Animation. Objects can have their frames distorted through unreality, making statues walk.

Desolidification. You can make yourself effectively nonexistent. In this state, you cannot affect anyone else, but no one else can hurt you without recourse to the appropriate magicks. This can go with invisibility or not.

Distance distortion. You can make paths longer or shorter than they really are, up to and including teleportation; cause growth or shrinking...

Shapeshifting. (T3.) The sorcerer can shapeshift any living target into another form. The target gains whatever physical attributes are appropriate to this new form, but retains skills and does not gain any convenient instincts, like those that a Life user would. It normally lasts as long as you maintain a continuous action, or your Magic rating in sequences if you spend any Magic points at all; spending Magic points increases the duration to minutes, hours, days, weeks, months, and years, and it can be made permanent using Chi III. (So spending a single Magic point on a form that doesn’t cost any to use makes it last minutes.)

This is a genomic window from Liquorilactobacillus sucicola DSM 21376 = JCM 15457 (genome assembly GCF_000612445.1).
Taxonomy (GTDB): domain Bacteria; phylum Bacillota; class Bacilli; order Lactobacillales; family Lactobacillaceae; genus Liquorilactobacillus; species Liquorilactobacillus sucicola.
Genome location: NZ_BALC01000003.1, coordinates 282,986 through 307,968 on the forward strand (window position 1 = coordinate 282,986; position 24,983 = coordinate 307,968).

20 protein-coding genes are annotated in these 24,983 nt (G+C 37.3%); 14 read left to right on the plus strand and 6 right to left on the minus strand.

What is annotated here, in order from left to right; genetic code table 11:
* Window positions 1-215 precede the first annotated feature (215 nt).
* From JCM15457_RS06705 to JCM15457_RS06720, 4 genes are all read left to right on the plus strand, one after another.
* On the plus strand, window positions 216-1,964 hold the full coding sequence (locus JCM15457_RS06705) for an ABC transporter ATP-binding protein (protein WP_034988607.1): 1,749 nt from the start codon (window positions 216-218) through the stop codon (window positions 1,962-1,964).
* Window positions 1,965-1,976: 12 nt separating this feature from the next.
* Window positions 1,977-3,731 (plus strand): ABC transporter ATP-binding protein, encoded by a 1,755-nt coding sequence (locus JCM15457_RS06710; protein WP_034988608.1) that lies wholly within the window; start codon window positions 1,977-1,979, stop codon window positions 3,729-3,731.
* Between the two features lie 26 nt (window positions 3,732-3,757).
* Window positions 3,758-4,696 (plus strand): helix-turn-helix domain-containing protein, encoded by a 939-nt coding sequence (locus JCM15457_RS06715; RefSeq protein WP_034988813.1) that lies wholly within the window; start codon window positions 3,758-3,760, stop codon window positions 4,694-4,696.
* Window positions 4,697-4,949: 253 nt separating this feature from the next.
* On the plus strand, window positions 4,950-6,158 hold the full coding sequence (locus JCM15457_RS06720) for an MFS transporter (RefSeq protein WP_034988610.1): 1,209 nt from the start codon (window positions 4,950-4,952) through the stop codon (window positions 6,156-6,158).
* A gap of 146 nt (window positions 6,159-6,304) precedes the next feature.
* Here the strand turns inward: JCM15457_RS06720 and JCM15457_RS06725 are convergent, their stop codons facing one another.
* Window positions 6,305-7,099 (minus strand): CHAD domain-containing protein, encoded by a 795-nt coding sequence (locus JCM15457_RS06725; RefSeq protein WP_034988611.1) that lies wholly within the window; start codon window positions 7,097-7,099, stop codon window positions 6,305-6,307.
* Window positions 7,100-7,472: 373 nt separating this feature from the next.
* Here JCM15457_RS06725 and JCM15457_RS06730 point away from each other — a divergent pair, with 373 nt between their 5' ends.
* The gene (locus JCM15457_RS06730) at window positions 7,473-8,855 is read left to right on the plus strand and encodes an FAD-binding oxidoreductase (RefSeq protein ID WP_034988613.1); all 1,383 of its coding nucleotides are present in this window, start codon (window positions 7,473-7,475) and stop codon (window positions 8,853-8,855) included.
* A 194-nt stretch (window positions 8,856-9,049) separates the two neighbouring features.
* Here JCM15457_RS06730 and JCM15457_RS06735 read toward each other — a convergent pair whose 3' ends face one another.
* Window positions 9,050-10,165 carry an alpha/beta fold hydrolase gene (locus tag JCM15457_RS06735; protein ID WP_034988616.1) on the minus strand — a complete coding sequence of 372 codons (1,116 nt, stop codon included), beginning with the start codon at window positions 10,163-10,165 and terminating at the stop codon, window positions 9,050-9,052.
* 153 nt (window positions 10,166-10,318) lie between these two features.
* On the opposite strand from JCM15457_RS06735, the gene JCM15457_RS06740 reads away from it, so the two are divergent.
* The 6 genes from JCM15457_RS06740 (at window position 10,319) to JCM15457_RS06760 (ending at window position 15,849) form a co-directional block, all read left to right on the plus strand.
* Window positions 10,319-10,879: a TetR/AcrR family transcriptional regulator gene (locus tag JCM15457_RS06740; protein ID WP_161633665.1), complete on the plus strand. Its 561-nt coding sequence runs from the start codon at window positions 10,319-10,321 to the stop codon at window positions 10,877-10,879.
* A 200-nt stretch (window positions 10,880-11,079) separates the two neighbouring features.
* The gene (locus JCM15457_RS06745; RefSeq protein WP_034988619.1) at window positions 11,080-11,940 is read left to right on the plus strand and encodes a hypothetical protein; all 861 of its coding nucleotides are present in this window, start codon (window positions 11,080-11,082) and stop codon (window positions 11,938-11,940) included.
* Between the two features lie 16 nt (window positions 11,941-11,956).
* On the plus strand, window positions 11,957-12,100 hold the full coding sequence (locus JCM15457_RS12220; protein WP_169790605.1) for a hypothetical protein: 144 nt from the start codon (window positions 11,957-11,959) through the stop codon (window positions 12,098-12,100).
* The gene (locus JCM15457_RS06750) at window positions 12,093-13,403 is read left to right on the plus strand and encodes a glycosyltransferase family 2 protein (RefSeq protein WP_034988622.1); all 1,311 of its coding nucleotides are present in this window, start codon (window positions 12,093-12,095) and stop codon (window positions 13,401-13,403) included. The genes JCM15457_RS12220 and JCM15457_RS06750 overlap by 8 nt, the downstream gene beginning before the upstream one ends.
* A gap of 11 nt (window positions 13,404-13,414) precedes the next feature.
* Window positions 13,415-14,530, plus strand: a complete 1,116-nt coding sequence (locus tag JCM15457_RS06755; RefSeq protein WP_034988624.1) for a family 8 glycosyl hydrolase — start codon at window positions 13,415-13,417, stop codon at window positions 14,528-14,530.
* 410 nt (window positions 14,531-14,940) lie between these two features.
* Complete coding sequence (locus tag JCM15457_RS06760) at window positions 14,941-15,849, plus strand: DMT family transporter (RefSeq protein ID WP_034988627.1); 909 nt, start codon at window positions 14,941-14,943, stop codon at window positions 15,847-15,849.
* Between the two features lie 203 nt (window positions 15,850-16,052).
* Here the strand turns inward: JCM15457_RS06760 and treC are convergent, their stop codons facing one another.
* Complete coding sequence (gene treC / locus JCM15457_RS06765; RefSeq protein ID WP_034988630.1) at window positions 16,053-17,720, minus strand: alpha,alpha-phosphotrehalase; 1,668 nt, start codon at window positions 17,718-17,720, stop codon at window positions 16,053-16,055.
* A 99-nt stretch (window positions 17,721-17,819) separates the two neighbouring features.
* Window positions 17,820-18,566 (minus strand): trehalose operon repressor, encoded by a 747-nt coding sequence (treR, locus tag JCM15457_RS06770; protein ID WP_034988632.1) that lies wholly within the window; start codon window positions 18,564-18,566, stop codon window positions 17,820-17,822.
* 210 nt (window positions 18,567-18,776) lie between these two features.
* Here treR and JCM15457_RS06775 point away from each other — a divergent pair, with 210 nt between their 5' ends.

You can shift the target’s attributes around in the new form. Changes to Body are easier, as long as size is appropriately changed, and each point switched only gives half a point to put into other attributes and vice versa. Changing secondary attributes is done on a two-for one basis, increasing the highest secondary attribute means both the others go down by one each. If the sum of the primary attributes is increased, you must pay the difference in Magic points.

Shapeshifting Duel. (T3.) A staple of Celtic myth is a duel between two magicians, where they both constantly change shape to gain some advantage over one another.

Playing out such a duel in Feng Shui can be lots of fun. It can be started whenever a sorcerer with Polymorphism encounters another sorcerer who is shapeshifted. To change into a shape advantageous against the target sorcerer’s current form, a Sorcery roll with a difficulty equal to the target’s Perception is required. The now-threatened target can counter this with a shapechange of his own, likewise with a difficulty equal to the opponents Perception. For later shapeshifts, each form your enemy has assumed gives a –1 Action Value modifier.

Blast. Your illusions can do physical damage, base of your Magic + 2.